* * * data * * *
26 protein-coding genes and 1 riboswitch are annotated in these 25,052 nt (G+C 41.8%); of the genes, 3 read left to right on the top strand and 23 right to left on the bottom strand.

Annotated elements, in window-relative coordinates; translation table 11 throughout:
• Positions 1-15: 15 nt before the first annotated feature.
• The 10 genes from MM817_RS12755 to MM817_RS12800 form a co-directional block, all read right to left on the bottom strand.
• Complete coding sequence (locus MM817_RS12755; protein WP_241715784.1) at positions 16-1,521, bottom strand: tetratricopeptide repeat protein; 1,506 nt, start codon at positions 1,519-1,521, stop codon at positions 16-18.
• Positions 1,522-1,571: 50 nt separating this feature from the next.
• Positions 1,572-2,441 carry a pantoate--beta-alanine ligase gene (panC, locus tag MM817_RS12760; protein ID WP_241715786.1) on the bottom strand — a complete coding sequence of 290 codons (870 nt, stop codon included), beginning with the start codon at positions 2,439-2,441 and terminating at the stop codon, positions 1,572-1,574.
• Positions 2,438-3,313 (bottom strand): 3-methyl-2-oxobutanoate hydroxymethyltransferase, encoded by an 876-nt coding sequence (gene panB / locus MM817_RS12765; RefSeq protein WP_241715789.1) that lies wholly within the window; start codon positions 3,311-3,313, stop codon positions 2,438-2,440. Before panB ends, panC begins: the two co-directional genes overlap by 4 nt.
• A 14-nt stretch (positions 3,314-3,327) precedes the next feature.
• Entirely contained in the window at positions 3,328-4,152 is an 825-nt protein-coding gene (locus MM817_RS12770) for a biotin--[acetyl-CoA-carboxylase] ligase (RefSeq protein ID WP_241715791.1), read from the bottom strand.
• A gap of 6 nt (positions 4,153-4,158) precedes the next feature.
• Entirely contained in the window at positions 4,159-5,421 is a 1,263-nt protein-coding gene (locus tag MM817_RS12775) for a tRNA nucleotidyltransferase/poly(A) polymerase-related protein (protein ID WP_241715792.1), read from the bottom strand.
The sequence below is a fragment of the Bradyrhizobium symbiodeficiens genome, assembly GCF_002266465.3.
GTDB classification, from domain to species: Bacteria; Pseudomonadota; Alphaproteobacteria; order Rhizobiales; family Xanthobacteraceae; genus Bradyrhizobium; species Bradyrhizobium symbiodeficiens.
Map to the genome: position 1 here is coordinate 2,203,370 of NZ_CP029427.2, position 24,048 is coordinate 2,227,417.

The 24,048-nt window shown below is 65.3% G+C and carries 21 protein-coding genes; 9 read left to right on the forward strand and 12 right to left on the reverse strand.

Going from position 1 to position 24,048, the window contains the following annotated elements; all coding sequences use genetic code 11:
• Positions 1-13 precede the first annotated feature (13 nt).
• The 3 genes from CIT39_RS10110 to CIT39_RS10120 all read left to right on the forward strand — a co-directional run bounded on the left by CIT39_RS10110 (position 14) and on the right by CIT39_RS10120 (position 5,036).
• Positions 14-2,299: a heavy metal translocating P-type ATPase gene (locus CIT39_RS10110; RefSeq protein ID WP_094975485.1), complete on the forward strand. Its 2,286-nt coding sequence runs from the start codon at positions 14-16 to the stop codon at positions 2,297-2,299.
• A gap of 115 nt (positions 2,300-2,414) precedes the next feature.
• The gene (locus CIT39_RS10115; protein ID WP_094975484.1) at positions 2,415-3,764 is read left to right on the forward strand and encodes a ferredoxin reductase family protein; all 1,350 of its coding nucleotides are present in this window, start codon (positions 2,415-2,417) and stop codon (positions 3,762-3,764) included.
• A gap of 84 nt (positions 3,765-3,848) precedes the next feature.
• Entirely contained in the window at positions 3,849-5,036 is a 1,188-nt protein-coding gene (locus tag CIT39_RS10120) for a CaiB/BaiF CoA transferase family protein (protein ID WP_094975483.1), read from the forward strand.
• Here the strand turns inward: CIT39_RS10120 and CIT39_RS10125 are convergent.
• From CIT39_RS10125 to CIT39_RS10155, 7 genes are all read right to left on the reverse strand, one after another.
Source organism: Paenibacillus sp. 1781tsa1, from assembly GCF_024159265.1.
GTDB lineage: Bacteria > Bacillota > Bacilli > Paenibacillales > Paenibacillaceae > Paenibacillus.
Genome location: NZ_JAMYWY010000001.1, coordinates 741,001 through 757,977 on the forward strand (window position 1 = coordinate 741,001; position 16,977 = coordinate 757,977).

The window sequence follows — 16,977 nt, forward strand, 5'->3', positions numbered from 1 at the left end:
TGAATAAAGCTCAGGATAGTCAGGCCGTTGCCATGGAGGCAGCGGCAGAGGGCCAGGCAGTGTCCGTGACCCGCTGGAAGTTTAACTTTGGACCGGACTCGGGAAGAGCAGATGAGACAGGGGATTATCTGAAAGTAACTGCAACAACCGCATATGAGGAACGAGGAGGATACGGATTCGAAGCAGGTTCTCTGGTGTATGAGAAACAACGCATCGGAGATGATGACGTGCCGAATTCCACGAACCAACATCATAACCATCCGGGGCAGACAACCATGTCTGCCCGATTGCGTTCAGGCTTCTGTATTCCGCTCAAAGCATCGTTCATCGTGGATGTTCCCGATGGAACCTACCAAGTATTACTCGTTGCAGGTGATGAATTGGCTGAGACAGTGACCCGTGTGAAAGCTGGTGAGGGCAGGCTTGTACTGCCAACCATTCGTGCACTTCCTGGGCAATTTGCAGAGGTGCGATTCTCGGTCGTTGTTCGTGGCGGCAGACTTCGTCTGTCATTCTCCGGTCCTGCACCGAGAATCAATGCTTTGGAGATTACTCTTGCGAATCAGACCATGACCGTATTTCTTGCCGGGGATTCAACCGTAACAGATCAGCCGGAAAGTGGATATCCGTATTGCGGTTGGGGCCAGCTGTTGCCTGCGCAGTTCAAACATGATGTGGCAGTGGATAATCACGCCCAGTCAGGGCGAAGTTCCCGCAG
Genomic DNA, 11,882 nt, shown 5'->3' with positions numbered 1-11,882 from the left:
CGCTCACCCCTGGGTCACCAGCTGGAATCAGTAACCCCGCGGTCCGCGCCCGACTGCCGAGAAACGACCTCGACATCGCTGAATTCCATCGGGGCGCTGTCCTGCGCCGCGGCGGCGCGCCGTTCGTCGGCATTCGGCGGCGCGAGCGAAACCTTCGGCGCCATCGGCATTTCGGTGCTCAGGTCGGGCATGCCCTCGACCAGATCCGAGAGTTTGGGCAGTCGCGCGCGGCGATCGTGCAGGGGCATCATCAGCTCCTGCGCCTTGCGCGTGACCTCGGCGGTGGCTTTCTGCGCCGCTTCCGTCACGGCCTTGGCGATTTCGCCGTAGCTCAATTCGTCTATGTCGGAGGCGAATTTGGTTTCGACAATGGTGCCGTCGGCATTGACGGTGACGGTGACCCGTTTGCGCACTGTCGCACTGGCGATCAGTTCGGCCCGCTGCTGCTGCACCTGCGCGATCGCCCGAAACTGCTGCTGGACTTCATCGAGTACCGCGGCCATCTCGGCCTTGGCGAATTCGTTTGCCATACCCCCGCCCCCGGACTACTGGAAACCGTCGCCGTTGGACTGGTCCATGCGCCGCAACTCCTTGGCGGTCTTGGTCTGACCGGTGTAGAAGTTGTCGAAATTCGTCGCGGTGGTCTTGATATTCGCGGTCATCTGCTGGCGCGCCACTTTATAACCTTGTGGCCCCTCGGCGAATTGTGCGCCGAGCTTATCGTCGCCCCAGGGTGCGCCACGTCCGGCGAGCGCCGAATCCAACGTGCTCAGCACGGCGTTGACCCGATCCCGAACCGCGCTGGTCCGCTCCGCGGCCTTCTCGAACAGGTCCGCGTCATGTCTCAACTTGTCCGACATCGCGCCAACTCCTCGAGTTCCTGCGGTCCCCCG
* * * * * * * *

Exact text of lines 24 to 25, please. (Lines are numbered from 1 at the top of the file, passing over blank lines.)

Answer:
• Entirely contained in the window at positions 3,849-5,036 is a 1,188-nt protein-coding gene (locus tag CIT39_RS10120) for a CaiB/BaiF CoA transferase family protein (protein ID WP_094975483.1), read from the forward strand.
• Here the strand turns inward: CIT39_RS10120 and CIT39_RS10125 are convergent.